Listen up Android users... on many devices (such as those manufactured by LG, Samsung, HTC, and ZTE) there are support tools installed by default that enable companies to remote into your device to help you solve problems. Sounds like a great idea, right? Not when you find out that some of those tools suffer from a rather nasty flaw. This flaw, dubbed Certifi-Gate, was discovered by Check Point and revealed at Black Hat in Las Vegas. The flaw uses a remote support tool's security certificate to take total control over an Android device.
Unfortunately, the Android platform offers no means of revoking the certificates issued to the vulnerable apps. The only way Certifi-Gate can be fixed is for the makers of the remote support tools to issues patches. This means that you are at the mercy of a third-party, and not all third parties are created equal.
But which apps are vulnerable? Here's the official list from Check Point:
First and foremost, if you've installed any of these apps, or find them on your devices, remove them. If you're not sure (or you've removed the app and want to ensure the removal didn't leave behind a vulnerable certificate), you're in luck, because Check Point has created an app that will scan your device to make sure you're good to go. The app is called Certifi-Gate Scanner. Let's install it and run it to scan a device.
Here are the steps for installation:
- Open the Google Play Store on your Android device
- Search for certifi-gate
- Locate and tap the entry for Certifi-Gate Scanner by Check Point
- Tap Install
- Read the permissions listing
- If the permissions listing is acceptable, tap Accept
- Allow the installation to complete
On your home screen or from within the app drawer, you can now launch the Certifi-Gate Scanner app.
Scanning with the app is quite simple. You start it up and tap the big, round Scan button (Figure A). The app will go through your device and quickly scan for any vulnerabilities.
Certifi-Gate Scanner running on a Verizon-branded Droid Turbo.
I first installed TeamViewer to see if Certifi-Gate Scanner would catch any vulnerabilities. It didn't. This doesn't surprise me, as TeamViewer has always been quick to patch vulnerabilities. After that scan, I installed the other known vulnerable apps and ran the scan. Each scan came up clean. This, of course, could be a false-positive, as I haven't made a connection with any of the apps... so, there likely hasn't been a certificate generated by and for the app.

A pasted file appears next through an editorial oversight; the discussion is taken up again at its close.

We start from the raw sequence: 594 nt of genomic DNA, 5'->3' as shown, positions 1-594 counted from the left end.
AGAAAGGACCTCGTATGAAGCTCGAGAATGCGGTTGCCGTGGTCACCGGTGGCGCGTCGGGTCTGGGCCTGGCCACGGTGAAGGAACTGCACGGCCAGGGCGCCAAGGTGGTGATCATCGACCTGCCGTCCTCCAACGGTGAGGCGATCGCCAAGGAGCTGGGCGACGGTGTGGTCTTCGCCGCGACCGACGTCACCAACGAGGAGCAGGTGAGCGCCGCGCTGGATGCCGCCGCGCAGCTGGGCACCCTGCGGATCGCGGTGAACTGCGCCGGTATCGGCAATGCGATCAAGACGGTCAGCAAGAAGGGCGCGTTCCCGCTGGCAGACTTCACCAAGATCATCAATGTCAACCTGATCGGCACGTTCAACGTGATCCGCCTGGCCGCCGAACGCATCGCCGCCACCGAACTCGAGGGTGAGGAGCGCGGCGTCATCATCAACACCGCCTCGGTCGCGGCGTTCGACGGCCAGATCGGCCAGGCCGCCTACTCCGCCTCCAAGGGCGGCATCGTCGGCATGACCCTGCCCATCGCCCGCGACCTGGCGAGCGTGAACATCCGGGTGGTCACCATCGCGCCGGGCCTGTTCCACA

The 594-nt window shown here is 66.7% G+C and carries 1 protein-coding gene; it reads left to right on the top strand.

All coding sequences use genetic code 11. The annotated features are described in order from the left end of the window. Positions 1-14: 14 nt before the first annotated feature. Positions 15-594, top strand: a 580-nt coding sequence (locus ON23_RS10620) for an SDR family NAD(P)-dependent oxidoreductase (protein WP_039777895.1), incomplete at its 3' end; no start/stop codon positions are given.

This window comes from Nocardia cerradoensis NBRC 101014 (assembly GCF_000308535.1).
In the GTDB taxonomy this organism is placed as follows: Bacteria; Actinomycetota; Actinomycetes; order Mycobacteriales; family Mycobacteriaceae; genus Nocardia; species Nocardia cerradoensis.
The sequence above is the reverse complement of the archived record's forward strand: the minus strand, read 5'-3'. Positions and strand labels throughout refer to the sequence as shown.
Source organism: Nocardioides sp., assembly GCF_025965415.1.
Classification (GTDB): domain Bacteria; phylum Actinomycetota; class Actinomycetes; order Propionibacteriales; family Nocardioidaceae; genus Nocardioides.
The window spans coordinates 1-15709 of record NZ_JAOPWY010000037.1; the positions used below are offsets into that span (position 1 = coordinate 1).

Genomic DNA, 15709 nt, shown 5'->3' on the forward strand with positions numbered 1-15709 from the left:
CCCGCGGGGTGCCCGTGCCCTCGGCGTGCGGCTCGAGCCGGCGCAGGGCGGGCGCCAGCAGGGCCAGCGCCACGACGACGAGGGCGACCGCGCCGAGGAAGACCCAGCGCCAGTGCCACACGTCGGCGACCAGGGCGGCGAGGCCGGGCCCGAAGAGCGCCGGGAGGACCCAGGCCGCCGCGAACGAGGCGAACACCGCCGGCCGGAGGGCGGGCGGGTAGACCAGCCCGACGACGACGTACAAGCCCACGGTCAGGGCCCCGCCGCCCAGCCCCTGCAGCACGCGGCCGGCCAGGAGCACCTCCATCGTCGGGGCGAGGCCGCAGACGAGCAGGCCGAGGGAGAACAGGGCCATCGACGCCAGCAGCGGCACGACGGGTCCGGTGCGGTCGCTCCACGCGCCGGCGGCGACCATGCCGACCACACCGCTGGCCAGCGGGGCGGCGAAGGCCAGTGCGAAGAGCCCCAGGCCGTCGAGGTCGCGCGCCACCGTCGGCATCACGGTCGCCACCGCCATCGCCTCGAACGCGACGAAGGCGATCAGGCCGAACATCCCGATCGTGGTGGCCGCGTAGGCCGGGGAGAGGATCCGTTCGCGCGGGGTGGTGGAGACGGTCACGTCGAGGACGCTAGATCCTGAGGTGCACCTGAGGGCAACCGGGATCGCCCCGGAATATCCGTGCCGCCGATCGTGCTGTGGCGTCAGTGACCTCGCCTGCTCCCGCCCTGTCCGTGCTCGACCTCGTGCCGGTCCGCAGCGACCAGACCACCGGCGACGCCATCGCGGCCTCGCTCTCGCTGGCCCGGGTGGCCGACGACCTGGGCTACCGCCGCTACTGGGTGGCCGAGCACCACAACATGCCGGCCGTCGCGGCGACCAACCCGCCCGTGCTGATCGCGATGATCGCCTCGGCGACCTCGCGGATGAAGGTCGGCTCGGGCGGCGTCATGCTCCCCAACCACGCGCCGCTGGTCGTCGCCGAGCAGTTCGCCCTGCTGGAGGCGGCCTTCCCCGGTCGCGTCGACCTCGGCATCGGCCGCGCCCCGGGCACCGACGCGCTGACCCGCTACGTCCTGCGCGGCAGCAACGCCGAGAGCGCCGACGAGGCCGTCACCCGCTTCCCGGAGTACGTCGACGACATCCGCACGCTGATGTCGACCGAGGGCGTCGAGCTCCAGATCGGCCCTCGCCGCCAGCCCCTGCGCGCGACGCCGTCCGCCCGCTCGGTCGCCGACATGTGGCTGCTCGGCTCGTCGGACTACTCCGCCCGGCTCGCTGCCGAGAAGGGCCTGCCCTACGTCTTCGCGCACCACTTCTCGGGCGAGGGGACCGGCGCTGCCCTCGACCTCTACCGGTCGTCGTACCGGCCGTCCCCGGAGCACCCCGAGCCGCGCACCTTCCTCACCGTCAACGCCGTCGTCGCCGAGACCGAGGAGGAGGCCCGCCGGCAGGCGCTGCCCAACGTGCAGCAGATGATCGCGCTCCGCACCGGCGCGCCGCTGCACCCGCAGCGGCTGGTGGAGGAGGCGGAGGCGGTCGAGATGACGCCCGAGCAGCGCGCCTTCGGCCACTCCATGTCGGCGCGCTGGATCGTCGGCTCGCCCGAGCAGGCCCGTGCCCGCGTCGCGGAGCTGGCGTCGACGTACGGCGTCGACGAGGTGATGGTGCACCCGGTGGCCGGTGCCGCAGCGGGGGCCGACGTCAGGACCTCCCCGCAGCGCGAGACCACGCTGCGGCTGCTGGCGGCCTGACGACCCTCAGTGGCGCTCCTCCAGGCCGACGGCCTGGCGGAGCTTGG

This doesn't mean you're safe. You might have an old certificate on your device that could render it vulnerable. Even if you believe your device is free of these apps, or you've read that the companies have patched their software, install and run Certifi-Gate Scanner anyway.
Should you come up with a vulnerable device, search for the app in question and check to see if it has an available update. If so, run the update immediately. If not, remove the app until the app developer has issued an update to fix the vulnerability.
I want to make this very clear... this is not something to scoff or ignore. If you have a remote support tool on your device (even outside of the three listed), you must install and run Certifi-Gate Scanner or, if possible, remove the remote support tool. The only issue, according to Check Point, is that even removing the offending software (if possible) will not remove the threat. To that end, Check Point has created a new service, Check Point Mobile Threat Prevention (which seems geared toward larger deployments of Android devices and not individuals). Check Point has also contacted Google and vulnerable manufacturers regarding the technical details of the issue. Hopefully, this means Google (and affected OEMs) will be issuing patches with more efficiency than they've patched Stagefright.
Are you listening Google... Alphabet... whatever we're to call you now?
Keep diligent, people! Check for updates often, and scan, scan, scan.
Do you think the recent glut of Android vulnerabilities points to an overall weakness in the platform, or were these two issues coincidental? Let us know your thoughts in the discussion thread below.
Jack Wallen is an award-winning writer for TechRepublic and Linux.com. He’s an avid promoter of open source and the voice of The Android Expert. For more news about Jack Wallen, visit his website jackwallen.com.